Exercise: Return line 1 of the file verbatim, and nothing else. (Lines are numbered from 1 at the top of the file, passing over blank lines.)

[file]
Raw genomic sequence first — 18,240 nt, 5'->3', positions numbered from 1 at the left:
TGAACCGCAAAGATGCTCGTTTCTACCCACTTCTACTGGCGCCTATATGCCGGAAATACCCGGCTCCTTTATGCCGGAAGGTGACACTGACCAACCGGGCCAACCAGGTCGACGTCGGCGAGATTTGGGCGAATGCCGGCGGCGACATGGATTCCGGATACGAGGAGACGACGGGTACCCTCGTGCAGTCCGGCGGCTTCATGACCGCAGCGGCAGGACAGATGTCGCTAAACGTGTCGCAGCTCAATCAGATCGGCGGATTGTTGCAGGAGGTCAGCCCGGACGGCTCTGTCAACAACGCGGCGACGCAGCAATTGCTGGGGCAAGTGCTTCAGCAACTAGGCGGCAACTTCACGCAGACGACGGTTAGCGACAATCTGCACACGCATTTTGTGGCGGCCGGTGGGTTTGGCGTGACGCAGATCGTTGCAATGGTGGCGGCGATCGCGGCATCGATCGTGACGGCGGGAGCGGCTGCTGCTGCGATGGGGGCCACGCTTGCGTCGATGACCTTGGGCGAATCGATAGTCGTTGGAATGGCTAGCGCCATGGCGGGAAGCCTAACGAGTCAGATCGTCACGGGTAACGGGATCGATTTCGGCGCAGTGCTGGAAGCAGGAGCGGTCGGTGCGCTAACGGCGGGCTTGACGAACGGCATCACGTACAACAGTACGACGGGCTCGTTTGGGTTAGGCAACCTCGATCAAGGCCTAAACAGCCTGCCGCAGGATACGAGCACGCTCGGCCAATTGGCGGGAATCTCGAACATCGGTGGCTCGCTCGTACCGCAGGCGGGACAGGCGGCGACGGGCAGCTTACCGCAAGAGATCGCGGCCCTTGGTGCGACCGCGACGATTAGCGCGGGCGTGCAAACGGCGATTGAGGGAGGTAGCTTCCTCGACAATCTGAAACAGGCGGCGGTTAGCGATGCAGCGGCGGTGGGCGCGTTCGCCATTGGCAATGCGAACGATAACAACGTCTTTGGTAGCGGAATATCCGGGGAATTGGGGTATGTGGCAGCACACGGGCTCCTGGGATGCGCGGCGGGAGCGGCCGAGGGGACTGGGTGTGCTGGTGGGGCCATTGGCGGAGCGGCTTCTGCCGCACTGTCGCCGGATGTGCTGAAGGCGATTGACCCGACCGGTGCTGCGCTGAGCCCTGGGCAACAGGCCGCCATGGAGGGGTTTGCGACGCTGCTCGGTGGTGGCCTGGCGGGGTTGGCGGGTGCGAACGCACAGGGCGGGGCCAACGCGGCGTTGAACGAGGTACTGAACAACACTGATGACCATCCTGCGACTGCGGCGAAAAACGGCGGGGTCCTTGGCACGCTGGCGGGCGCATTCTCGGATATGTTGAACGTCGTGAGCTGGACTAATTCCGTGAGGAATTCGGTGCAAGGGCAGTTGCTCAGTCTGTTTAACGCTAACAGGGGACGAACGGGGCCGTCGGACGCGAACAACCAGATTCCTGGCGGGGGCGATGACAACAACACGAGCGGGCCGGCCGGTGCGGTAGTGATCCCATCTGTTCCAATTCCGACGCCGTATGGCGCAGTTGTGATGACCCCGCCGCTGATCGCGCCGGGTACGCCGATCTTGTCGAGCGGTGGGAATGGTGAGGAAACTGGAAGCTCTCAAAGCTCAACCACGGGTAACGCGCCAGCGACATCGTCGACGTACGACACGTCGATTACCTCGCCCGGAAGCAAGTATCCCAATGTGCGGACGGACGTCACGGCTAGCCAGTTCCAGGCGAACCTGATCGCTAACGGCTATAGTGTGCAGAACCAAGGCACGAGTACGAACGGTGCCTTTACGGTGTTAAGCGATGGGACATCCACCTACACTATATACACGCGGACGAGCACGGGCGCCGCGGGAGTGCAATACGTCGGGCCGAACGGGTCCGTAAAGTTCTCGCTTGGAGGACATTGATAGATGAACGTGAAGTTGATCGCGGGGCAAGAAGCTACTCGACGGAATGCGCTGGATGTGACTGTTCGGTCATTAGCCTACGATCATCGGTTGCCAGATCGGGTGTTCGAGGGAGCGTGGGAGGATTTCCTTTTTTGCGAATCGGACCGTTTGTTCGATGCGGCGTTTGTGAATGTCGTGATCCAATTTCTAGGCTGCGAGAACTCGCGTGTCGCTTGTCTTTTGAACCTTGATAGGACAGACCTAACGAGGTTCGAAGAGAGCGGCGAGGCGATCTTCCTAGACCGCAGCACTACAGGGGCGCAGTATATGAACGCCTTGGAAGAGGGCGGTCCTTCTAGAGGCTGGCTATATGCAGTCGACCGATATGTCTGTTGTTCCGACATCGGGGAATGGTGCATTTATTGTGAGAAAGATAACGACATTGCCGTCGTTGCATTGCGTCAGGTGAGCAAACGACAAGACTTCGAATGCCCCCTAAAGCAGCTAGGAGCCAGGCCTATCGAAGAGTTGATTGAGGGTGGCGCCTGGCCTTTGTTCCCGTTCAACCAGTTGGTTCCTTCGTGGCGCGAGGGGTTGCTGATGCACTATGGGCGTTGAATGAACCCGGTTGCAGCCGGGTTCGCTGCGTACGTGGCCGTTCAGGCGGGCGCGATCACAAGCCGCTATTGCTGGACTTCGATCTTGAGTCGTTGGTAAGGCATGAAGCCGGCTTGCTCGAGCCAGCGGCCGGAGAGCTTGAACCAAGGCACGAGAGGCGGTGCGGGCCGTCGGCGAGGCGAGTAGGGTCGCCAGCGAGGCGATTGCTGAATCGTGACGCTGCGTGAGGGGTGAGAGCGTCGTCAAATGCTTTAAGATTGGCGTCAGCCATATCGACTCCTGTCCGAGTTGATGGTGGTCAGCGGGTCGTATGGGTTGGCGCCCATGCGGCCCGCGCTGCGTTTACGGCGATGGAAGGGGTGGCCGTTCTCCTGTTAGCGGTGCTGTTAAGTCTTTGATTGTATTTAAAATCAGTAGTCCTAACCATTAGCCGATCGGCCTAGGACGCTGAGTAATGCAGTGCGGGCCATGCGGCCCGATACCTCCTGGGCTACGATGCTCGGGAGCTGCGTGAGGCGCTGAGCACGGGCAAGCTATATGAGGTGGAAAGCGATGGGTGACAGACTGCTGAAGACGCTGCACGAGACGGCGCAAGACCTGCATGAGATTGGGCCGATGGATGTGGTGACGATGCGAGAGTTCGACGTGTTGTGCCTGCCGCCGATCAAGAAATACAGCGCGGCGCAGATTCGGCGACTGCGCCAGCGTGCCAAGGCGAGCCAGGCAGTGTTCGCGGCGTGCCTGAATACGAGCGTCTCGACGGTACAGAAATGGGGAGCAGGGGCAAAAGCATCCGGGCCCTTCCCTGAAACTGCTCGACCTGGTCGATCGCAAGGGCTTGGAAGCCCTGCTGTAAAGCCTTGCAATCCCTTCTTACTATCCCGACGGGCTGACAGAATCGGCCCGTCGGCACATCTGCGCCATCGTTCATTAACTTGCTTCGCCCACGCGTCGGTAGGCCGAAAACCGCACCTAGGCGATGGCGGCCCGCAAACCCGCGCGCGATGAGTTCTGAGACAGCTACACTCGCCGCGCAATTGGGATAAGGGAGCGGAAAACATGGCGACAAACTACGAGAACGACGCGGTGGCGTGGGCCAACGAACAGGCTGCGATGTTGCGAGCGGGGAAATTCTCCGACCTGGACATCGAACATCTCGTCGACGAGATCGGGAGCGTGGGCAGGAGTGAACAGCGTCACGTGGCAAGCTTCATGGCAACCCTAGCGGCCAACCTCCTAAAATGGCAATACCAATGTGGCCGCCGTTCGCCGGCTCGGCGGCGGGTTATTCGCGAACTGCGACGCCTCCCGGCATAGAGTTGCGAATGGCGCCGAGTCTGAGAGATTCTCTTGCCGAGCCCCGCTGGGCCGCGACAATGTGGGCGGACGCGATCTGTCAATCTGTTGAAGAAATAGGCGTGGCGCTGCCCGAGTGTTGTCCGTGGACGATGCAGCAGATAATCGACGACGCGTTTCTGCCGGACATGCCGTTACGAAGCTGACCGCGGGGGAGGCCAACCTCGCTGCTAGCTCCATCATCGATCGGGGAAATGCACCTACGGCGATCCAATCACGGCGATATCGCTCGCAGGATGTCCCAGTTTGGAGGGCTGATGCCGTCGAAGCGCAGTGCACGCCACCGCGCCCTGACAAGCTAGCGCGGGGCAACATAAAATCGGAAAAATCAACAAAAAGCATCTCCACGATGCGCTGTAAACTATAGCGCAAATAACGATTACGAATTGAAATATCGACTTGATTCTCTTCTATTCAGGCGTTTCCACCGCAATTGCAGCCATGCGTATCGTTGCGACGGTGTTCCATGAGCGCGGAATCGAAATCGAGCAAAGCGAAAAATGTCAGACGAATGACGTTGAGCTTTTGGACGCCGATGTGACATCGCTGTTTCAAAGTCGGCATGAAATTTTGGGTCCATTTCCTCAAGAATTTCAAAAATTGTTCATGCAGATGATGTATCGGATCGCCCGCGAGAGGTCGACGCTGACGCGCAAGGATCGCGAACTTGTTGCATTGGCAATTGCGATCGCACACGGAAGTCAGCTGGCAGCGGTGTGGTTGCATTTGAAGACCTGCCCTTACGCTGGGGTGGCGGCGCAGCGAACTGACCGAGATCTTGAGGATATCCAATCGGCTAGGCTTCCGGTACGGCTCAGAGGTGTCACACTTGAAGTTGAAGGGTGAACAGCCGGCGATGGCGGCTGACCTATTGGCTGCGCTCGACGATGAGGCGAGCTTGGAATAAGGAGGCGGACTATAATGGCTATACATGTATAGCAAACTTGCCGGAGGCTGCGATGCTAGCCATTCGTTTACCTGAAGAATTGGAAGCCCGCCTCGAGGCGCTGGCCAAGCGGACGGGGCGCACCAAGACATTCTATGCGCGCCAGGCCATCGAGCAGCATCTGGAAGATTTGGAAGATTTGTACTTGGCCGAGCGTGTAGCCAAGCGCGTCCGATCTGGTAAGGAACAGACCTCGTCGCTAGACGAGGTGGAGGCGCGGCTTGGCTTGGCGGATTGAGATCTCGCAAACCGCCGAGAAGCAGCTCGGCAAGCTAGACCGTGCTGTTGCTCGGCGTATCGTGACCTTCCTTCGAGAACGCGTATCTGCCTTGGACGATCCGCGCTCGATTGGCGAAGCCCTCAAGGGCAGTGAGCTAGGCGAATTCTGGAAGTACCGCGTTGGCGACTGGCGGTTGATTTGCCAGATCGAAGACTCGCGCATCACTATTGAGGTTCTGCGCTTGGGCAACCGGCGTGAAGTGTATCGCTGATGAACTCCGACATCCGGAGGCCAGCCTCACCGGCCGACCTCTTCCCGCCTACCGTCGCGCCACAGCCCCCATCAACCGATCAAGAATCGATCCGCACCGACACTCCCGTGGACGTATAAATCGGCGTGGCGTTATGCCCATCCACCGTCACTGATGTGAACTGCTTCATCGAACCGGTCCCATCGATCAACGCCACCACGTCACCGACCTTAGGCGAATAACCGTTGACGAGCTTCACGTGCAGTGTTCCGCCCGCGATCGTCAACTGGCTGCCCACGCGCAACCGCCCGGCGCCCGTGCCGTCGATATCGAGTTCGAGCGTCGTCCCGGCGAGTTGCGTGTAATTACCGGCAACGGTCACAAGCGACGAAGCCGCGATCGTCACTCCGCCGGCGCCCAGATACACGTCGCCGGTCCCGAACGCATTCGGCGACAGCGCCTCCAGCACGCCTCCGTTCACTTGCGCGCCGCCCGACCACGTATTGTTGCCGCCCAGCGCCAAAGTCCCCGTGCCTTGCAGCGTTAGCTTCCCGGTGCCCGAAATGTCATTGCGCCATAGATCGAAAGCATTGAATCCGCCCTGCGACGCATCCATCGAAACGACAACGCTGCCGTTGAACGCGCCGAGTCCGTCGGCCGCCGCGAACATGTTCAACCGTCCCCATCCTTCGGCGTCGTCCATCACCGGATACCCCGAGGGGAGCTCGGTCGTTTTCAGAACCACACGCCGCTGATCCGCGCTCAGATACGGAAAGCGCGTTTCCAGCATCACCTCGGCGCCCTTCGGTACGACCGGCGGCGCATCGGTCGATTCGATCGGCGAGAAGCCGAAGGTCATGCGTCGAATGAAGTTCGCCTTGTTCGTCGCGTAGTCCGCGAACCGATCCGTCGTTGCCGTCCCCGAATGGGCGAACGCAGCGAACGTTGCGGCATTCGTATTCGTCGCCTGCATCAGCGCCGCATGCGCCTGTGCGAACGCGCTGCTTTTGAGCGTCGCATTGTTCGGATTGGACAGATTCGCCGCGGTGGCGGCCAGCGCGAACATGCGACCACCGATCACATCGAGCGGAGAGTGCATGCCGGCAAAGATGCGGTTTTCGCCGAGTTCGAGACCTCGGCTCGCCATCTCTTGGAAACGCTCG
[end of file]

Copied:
Raw genomic sequence first — 18,240 nt, 5'->3', positions numbered from 1 at the left: